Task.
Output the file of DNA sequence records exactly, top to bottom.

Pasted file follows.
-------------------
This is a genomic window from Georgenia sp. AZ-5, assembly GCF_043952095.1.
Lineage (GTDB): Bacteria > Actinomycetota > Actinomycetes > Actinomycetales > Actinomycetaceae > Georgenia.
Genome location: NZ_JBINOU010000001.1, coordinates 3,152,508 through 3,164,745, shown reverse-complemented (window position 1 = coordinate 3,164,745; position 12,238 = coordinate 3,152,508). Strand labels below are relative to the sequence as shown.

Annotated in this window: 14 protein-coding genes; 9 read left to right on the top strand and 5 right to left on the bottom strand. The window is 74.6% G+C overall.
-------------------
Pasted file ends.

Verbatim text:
This is a genomic window from Georgenia sp. AZ-5, assembly GCF_043952095.1.
Lineage (GTDB): Bacteria > Actinomycetota > Actinomycetes > Actinomycetales > Actinomycetaceae > Georgenia.
Genome location: NZ_JBINOU010000001.1, coordinates 3,152,508 through 3,164,745, shown reverse-complemented (window position 1 = coordinate 3,164,745; position 12,238 = coordinate 3,152,508). Strand labels below are relative to the sequence as shown.

Annotated in this window: 14 protein-coding genes; 9 read left to right on the top strand and 5 right to left on the bottom strand. The window is 74.6% G+C overall.